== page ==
Lessons Learned in Recovery Month
Overdose Awareness Day on August 31rst often leaves us feeling somber and hopeless. Beginning September 1rst is Recovery Month is dedicated to celebrating those living in recovery. So often achievements large and small throughout sobriety go unnoticed. That changes in September. Long-term recovery is very real and happens in many different forms every day. Sometimes it is a small victory, not stopping by the liquor store on your way home. Other times, it is a momentous accomplishment such as attending your first dance recital sober.
Throughout the thirty days of September, people all across the globe preach the importance and rewards that come with substance abuse prevention, treatment, and recovery. This year, the Substance Abuse and Mental Health Service Administration (SAMHSA) has themed 2018’s Recovery Month as Voices for Recovery: Invest in Your Health, Home, Purpose, and Community.
Just like New Year’s resolutions; the education gained, achievements made, and recognition associated with Recovery Month are not to be left in September. There is great influence that comes with storytelling. Sharing your experiences with others brings us closer and bonds us with others who have endured similar circumstances. Unless having lived through it personally, most people do not understand the vast ramifications of addiction. They do not understand it is a disease, rather than moral deficiency. Recovery Month is the perfect opportunity to educate those who are unfamiliar with the issue and its severity.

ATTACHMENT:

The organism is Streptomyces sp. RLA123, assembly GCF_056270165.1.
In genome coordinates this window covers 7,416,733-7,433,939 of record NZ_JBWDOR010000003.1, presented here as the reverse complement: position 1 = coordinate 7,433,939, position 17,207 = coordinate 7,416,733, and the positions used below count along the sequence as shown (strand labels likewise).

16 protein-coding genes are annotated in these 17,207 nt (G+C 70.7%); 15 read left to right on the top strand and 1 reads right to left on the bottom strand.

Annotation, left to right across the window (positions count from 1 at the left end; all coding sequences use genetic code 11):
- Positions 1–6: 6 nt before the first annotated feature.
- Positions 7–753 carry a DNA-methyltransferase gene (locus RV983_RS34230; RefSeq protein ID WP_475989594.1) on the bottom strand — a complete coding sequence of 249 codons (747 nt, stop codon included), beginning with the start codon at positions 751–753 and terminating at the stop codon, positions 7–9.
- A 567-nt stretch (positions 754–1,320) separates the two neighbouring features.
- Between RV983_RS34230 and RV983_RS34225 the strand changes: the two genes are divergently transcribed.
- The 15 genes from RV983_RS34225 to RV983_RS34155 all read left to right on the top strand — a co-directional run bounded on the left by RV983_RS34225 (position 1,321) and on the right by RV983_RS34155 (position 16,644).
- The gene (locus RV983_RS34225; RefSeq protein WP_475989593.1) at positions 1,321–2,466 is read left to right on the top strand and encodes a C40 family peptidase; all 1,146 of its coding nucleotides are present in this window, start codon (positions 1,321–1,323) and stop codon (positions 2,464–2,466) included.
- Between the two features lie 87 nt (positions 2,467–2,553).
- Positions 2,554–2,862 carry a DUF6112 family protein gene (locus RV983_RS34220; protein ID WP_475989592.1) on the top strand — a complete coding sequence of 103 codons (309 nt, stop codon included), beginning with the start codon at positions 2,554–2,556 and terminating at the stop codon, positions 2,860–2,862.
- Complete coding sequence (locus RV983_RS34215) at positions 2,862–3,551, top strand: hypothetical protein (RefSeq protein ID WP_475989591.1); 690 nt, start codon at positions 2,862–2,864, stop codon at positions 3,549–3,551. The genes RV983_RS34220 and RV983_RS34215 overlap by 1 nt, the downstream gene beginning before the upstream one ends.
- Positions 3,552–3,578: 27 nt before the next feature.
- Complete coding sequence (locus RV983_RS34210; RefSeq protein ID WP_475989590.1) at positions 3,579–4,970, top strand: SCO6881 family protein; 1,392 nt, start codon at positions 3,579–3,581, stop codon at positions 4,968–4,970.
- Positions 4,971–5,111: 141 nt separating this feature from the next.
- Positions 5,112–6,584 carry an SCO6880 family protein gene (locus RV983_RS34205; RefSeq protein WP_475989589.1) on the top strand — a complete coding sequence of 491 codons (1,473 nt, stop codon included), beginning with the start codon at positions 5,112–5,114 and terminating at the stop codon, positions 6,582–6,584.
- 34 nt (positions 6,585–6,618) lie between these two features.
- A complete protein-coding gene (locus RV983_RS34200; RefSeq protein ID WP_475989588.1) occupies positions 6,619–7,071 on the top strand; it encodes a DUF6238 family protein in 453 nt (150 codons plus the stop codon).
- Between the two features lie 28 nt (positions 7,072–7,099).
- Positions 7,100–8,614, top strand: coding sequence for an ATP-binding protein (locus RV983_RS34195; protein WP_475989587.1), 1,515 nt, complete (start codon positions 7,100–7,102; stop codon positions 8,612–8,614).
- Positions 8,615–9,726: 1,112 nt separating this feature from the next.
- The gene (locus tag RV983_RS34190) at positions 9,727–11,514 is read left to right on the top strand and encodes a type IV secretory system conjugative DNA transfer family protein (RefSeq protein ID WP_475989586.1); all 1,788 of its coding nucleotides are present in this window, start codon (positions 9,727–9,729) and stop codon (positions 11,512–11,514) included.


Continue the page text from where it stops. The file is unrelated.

Recovery Month creates an opportunity to raise hope, healthy living, and overall wellness. It is important to address all forms of health. Mental health is equally as important as physical health. It is impossible to have one without the other. Being healthy individually leads to waves of positive influence including stable homes and prosperous communities.
Those with substance abuse disorder are not the only ones celebrating recovery throughout Recovery Month. Families are as well. Seventy percent of families across the United States have been touched by addiction in some form. By including families and communities in Recovery Month, everyone is able to work together towards celebrating recovery and reducing the stigma associated with substance abuse disorder. While millions are celebrating recovery this month, keep in mind only ten percent of people who need addiction treatment receive it. Together, we can spread awareness and advance the availability of quality addiction treatment in our local communities.
Do not be too bashful to share your own success story this month. Be proud of your accomplishments, or those of a friend or family member. Displaying messages of hope help those struggling to enter recovery. If you are not sure what to post, SAMHSA has a resource page full of social media Recovery Month ideas.
Seabrook is proud to promote the accomplishments of those who have graduated from our substance abuse and co-occurring disorder treatment programs. Throughout our almost 45 years of service, we have successfully treated over 75,000 patients. Each one of our alumni has inspired us to continue and push for everyone to have the capability to redeem themselves and live a healthy and rewarding life. Seabrook Alumni Services was created to help maintain a connection to our alumni and their family members. Seabrook Alumni Services offers additional support to alumni through the follow-up services, alumni events, social media, and the Alumni Contact Program. For more information please contact toll free (888) 223-0298.